Immigrant rights advocates piece together details on recent sweeps with little official information

February 13, 2017
Free Speech Radio News

Immigration police have arrested at least 600 people in raids in about a dozen states, including in so-called sanctuary cities, during the past week, in what officials call ‘routine enforcement actions.’ The full scope of the sweeps is unclear, and advocates for undocumented immigrants say they may be much broader than currently known. But following President Trump’s executive order on immigration enforcement, many fear the dragnet is now much more widely cast. 


Immigration and Customs Enforcement, the authority behind the detentions, has repeatedly stated that the arrests are routine, targeted enforcement, but organizations with close ties to immigrant communities say this is clearly not the case.

Cristina Parker is immigration projects coordinator with Grassroots Leadership in Austin, Texas – a city where dozens of undocumented people have been picked up in recent days.

“I think we know that what happened over this past weekend and the end of last week here in Austin was not routine at all. One of the ways we can really gauge that is the fact that we run a deportation crisis hotline here – we’ll usually hear between one or two calls every one or two days, something like that, and we had hundreds of calls in the past few days,” Parker told FSRN in a telephone interview. “Now, a lot of those were just people calling because they were worried and wanted to know their rights and such information, but many, many of them – at least a dozen – were folks who were calling because they had had a family member picked up. When we combine that with the numbers we hear from the Mexican consulate, that’s how we know it was about 60 to 70 people who were picked up.”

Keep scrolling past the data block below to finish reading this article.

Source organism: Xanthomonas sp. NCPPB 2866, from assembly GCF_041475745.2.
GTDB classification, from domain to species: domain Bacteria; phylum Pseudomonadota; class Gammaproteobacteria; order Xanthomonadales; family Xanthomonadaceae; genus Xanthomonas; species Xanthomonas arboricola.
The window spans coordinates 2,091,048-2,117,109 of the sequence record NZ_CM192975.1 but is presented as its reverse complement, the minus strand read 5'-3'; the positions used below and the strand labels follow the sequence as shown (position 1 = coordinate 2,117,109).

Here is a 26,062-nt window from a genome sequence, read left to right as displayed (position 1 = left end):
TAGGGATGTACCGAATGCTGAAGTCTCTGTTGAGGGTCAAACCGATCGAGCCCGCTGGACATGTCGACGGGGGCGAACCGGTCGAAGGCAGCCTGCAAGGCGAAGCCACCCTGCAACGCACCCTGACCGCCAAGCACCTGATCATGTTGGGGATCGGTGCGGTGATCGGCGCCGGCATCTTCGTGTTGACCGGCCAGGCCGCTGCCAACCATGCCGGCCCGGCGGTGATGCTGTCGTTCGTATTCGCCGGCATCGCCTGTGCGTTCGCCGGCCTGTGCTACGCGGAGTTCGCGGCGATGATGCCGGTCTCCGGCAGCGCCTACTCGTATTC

News of the coordinated arrests spread quickly across social media platforms. Parker says her organization began receiving reports early on, but has been cautious to vet the information to avoid panic: “We’ve received tons and tons of reports about, you know, ‘I see this’ or ‘I see that happening.’ We usually ask folks when they’re reporting that to us to snap a picture and send that to us. The reason we do that is because we’ve had a lot of pranks; unfortunately, our information went out on some white supremacist websites and so they were definitely sending some false leads to us. So we ask people to snap a picture, and that’s actually how we were able to really early on confirm this.”


In his first week in office, President Donald Trump signed an executive order on internal enforcement of immigration laws. He billed it as a get tough strategy to go after quote ‘criminal aliens’. However, the order isn’t specific about what kind of crime constitutes a priority for deportation and those targeted for removal don’t have to be convicted – only charged.

Further, the order calls for officials to detain anyone suspected of violating any law, including Federal immigration law – which could make anyone who has crossed the border without authorization subject to arrest.